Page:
The Limit – In this section we will introduce the notation of the limit. We will also take a conceptual look at limits and try to get a grasp on just what they are and what they can tell us. We will be estimating the value of limits in this section to help us understand what they tell us. We will actually start computing limits in a couple of sections.

One-Sided Limits – In this section we will introduce the concept of one-sided limits. We will discuss the differences between one-sided limits and limits as well as how they are related to each other.

Limit Properties – In this section we will discuss the properties of limits that we’ll need to use in computing limits (as opposed to estimating them as we've done to this point). We will also compute a couple of basic limits in this section.

Computing Limits – In this section we will looks at several types of limits that require some work before we can use the limit properties to compute them. We will also look at computing limits of piecewise functions and use of the Squeeze Theorem to compute some limits.

Infinite Limits – In this section we will look at limits that have a value of infinity or negative infinity. We’ll also take a brief look at vertical asymptotes.

Limits At Infinity, Part I – In this section we will start looking at limits at infinity,

Limits At Infinity, Part II – In this section we will continue covering limits at infinity. We’ll be looking at exponentials, logarithms and inverse tangents in this section.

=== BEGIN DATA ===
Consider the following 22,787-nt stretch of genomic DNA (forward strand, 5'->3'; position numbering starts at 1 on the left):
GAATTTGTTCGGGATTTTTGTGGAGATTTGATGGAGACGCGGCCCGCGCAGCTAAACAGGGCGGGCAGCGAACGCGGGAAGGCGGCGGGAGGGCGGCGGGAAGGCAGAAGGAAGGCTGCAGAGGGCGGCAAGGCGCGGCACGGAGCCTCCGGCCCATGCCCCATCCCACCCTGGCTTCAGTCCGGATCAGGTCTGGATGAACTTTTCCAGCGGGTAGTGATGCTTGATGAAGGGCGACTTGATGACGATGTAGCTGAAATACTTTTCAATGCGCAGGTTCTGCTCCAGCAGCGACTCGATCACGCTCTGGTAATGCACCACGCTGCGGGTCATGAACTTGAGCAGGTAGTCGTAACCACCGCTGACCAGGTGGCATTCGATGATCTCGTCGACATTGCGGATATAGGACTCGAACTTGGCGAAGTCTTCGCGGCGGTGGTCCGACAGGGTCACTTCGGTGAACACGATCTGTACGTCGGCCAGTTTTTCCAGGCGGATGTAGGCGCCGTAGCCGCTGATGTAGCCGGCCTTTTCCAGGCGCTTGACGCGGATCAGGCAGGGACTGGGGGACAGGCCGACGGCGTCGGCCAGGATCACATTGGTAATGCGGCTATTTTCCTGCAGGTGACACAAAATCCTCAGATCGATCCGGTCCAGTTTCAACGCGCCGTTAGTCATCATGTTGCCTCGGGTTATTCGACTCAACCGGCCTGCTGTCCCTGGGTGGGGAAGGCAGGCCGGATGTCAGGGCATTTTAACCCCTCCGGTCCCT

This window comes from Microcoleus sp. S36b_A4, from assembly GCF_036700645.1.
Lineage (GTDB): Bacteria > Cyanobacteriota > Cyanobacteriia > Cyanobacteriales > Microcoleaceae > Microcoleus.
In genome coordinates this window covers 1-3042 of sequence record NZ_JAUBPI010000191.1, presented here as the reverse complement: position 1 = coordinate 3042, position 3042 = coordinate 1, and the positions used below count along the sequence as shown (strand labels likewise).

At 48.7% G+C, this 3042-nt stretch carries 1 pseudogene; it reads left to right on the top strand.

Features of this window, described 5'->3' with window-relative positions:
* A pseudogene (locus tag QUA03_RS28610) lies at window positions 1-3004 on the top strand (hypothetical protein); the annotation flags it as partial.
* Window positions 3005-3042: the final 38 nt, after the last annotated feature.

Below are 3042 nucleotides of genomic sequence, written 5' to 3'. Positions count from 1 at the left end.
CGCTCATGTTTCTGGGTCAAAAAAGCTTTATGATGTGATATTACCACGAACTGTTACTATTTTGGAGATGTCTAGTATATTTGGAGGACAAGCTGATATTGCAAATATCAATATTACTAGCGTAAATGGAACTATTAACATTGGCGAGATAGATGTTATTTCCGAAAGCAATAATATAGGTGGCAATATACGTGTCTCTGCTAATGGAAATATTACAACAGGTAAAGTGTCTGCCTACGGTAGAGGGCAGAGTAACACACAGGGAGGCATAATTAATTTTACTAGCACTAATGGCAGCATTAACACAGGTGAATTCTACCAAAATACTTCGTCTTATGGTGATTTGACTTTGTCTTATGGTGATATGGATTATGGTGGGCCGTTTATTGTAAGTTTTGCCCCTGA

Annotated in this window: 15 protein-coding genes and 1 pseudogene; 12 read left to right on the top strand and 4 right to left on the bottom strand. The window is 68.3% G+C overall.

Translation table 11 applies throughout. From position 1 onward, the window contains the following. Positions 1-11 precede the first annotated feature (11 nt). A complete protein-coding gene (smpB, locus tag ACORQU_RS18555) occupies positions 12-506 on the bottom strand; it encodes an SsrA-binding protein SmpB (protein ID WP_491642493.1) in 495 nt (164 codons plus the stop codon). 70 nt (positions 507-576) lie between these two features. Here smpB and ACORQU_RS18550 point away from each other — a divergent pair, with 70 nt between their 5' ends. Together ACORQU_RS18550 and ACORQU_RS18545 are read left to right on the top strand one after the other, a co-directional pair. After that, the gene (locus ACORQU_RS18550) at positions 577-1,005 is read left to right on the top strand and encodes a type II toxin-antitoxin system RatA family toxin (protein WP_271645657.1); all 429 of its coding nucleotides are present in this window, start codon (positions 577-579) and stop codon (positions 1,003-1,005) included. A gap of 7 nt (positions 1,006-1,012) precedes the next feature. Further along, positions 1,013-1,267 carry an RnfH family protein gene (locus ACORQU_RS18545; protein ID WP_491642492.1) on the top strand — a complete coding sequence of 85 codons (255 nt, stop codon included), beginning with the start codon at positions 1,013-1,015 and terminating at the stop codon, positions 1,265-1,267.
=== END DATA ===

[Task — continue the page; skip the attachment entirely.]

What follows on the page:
Continuity – In this section we will introduce the concept of continuity and how it relates to limits. We will also see the Intermediate Value Theorem in this section and how it can be used to determine if functions have solutions in a given interval.

The Definition of the Limit – In this section we will give a precise definition of several of the limits covered in this section. We will work several basic examples illustrating how to use this precise definition to compute a limit. We’ll also give a precise definition of continuity..

The Limit – In this section we will introduce the notation of the limit. We will also take a conceptual look at limits and try to get a grasp on just what they are and what they can tell us. We will be estimating the value of limits in this section to help us understand what they tell us. We will actually start computing limits in a couple of sections.